Mr. Browning has written a poem of three hundred and twenty pages in the same unintelligible style; it is composed in heroic couplets, and is altogether a perfect marvel. We have before incidentally alluded to this as almost persuading Mr. Douglas Jerrold of his own idiocy, from his inability to comprehend two consecutive lines. An English writer endeavored to account for this terrible phenomenon by giving it as his opinion, that when the whole poem was set up, some unlucky or malignant printer's devil or compositor disturbed the type, taking care to leave the final words unaltered. This is, so far as I can imagine, the only rational way for accounting for the poem; if, however, it should not be so, certainly the work is intended for a seventh sense, not yet vouchsafed to us. With regard to what appears to be most obscure in these “Lyrics,” we should never lose sight of the fact that they are dramatic, for Mr. Browning's mind is so essentially “abstractedly dramatic,” that this quality pervades every thing he writes. When you have studied the matter as though it were a puzzle, a problem, or a hieroglyphic, then many beauties appear in bold relief; but, as we said before, a writer should not give his readers that trouble, but take it off their hands himself, and render it clear to all. We might just as well write in stenography or Greek, and insist upon all learning either the system or the language. Mr. Jerrold once observed that Browning did worse than even that, viz. “wrote Greek in short-hand.” The originality of Browning appears often a distortion rather than a novelty; a contradiction to the course of nature, a growing of the roots in the air! and not in the earth; an originality is nature in a new and legitimate form, and not a lusus *aturae. We doubt if any reader ever enjoyed thoroughly the fine poem entitled “France,” till the whole had been explained to him. The argument is this: An orphan girl is brought up by an uncle whose two daughters are envious of their cousin's beauty and accomplishments; their jealousy reaches such a pitch that it prompts them to urge the betrothed knight of one of them to accuse the beautiful orphan of unchastity. They select the morning of the day when the object of their hatred is to be crowned Queen of the May. It must be borne in mind that the fair victim is relating to a female friend of hers this dreadful passage in her youthful days. We may as well put our readers in possession of all the story at once. The knight accuses her, as prompted by the cousins; another knight, who secretly loved the beautiful orphan, gives him the lie; they fight; the traducer is killed—confessing, ere he dies, the plot, and the rescued beauty rewards the noble champion with her hand. When she is relating this, she has been a happy wife and mother for some years. The scene is laid in France. The poem commences in the following startling manner:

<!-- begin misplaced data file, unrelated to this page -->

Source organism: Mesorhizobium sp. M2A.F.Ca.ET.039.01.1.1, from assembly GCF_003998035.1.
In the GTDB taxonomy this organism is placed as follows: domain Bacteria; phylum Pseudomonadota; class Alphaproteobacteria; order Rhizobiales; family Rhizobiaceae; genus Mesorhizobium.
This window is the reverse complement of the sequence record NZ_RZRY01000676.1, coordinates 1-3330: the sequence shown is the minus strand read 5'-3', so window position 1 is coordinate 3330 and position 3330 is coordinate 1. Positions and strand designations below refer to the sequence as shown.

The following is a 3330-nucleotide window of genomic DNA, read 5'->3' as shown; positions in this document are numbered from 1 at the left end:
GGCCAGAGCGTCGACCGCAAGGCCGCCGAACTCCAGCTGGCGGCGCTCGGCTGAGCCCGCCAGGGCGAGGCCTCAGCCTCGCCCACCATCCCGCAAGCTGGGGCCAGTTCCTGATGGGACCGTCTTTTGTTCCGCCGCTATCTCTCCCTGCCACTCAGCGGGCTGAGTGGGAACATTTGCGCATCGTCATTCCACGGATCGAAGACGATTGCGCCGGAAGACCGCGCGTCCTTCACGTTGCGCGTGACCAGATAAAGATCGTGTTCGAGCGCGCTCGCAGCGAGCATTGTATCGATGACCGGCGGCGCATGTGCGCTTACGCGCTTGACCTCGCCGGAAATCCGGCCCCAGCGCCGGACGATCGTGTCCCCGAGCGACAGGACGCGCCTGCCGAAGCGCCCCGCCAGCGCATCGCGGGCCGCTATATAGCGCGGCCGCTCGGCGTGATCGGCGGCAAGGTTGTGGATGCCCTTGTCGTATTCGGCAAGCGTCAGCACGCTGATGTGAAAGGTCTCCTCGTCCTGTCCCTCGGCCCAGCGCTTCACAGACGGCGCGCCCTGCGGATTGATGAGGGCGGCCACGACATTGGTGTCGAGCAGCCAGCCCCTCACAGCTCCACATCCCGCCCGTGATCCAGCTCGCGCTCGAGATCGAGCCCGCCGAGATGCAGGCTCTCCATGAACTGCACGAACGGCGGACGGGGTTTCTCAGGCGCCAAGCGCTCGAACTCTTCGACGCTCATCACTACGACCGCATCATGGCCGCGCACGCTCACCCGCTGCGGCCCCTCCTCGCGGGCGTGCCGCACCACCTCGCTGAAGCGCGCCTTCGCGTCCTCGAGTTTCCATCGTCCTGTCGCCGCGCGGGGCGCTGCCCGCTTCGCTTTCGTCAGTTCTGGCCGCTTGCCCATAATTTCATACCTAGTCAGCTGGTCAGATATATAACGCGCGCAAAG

“Christ God, who savest man, save most
Of men, Count Gismond, who saved me!
Count Gauthier, where he chose his post
Chose time, and place and company
To suit it; where he struck at length
My honor's face, ’twas with full strength.”

The fair orphan believes all love her; especially her two cousins:

“They too so beauteous, each a queen,
By virtue of her brow and breast.”

The following stanza is a curious instance of Mr. Browning's wilfulness on the score of versification.

“But no; they let me laugh and sing
My birth-day song quite through; adjust
The last rose in my garland; fling
A last look in the mirror; trust
My arm to each, an arm of theirs,
And so descend the castle stairs.

And they could let me take my state
And foolish throne, amid applause
Of all come there to celebrate
My queen's day; oh! I think the cause
Of much was; they forgot no crowd
Makes up for parents in their shroud.